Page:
This video shows me in the process of creating a colour comp of a Pterodactyl character for a client, false starts and all. The video is speeded up for clarity and you also get to see the final coloured version at the end.

Designing a cave girl pinup girl for a T-Shirt

In my latest YouTube video I go through my process of creating this piece of pinup style art for a Zazzle Tshirt. In order to do this I start off by sketching in Sketchbook Pro and refine it, then bring it into Illustrator for digital inking and flat colouring and finally some digital painting in Photoshop. cavegirl

Caricature Sketch of the Day: Matt Smith-Doctor Who

Doctor_Who-Matt_Smith_caricatureI’ve been a fan of Doctor Who for a looooong time.  I can still vividly remember Jon Pertwee, and I may have even wept a little when he was killed by those giant rubber spiders (O.K. I admit it , I bawled) which kind of gives away my age doesn’t it?  If you have no idea what I’m talking about take a look at this link. I can’t think of any other TV program that I used to watch as a seven year old that I still watch just as avidly. I really like Matt Smith’s portrayal of the Doctor. In fact since the series has been revived each doctor has been better than the last. So here’s my tribute to Matt with my latest caricature of the day.

 

 

Caricature sketch of the day: Keith Richards

keith-richards006I’m really enjoying doing these quick character sketches/caricatures as a way of warming up and giving the cartooning muscles a workout. Todays sketch is of a youthful and significantly less gnarly, though not exactly fresh faced Keith Richards circa 1974.

Tommy Lee Jones Sketch

Tommy-Lee-Jones-001I have tended to avoid calling myself a caricaturist or to offer this as a service in the past. But I’ve come to the conclusion that a character designer who is any good should really be able to produce a half decent caricature. so with this in mind I’ve been working on a caricature a day as a warm up exercise, from time to time I’ll post the ones I like up here. The previous one I posted was Lemmy and here’s one I did today, Tommy Lee Jones.

Lemmy from Motorhead in Sketchbook Pro 6

Sketchbook Pro 6 is out and I love it! It has a new set of cutomiseable paint brushes. This new functionality makes Sketchbook Pro start to look like a real alternative to Painter It’s a low priced application but it’s drawing tools look and feel very natural to work with. The innovative and minimalist interface allows for maximum drawing area and it doesn’t suffer from the lag that other bloated applications seem to have. Anyway thats enough gushing praise, here’s a sketch of Lemmy from Motorhead done in Sketchbook Pro 6.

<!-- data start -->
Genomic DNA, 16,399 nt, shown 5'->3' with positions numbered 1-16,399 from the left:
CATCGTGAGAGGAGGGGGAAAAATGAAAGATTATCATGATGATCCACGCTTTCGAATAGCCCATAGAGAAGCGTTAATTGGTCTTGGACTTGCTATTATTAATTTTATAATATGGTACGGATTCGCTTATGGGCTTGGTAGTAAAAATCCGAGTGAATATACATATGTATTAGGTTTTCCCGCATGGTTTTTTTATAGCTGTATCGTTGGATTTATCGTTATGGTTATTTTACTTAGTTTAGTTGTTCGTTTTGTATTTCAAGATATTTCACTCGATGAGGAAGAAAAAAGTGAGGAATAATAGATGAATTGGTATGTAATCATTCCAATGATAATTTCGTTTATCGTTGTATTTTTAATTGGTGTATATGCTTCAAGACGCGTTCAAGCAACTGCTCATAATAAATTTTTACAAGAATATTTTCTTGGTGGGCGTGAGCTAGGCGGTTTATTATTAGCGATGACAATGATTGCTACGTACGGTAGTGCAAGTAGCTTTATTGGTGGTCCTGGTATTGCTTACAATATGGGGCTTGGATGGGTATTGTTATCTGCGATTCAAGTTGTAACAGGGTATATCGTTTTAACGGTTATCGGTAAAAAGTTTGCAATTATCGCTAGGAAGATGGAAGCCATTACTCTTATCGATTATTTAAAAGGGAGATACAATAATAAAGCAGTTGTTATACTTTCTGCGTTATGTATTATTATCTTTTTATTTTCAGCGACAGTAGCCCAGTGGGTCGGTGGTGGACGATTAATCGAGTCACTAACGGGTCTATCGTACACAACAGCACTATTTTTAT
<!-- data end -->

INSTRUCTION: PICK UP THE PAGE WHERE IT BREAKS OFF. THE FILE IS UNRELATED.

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Sword Girl & monsters from sketch to final pt 2

I’m starting to nail it down a bit more now. With a bit more drawing in Sketchbook Pro. my Glamazon girl is going to be facing some kind of demonic creature and I’ve decided to use the creature as a framing device to make her the central focus of the image.

Sword Girl & monsters from sketch to final pt 2

Sword Girl & monsters from sketch to final pt 1

Thought I’d post an experiment with a new digital painting workflow I’m trying out with Sketchbook Pro, Adobe Illustrator and Photoshop. The idea being to create a piece of work that has a painted look by sketching an idea in Sketchbook Pro then creating a flat tonal greyscale image in Adobe Illustratorand then adding colour and airbrush effects in Photoshop at the end stage. By working this way in a tightly controlled logical sequence of steps I hope to avoid some of the pitfalls involved with a looser digital painting such as getting the colour balance wrong and also losing the feel of the initial sketch with too much overpainting.

Here’s the first stage. A very rough concept sketch done in Sketchbook Pro.

Sword Girl & monsters from sketch to final pt 1

New character concept development

Here’s a couple of pics showing the development of a character from my personal comic project. He’s a crusty old miner who our heroes encounter in a bar setting the stage for the main action. Although the story is set in space, it has a lot parallels with a traditional western, so I”ve decded to go with that theme and imagined him as an old prospector type tough and wiry.

 

 

 

Rise of the Mirrorbots

Sketchbook Pro has a great function which allows you to split the drawing area vertically or horizontally and mirror on one side what is drawn on the other. Generally speaking it’s considered to be a bad thing in comics and animation to create poses which are symmetrical but for character creation this mirror tool really helps me to break out of the box.

I needed a robot character for the webcomic that I’ve been working on and using the mirror tool helped me come up with some surprisingly Japanese looking designs, well it surprised me anyway.

Here are some of the results of this experiment. I really liked the guy on the top right so I took him and developed him some more and he’s made it into the webcomic which I hope to start posting on a regular basis on this site later this year.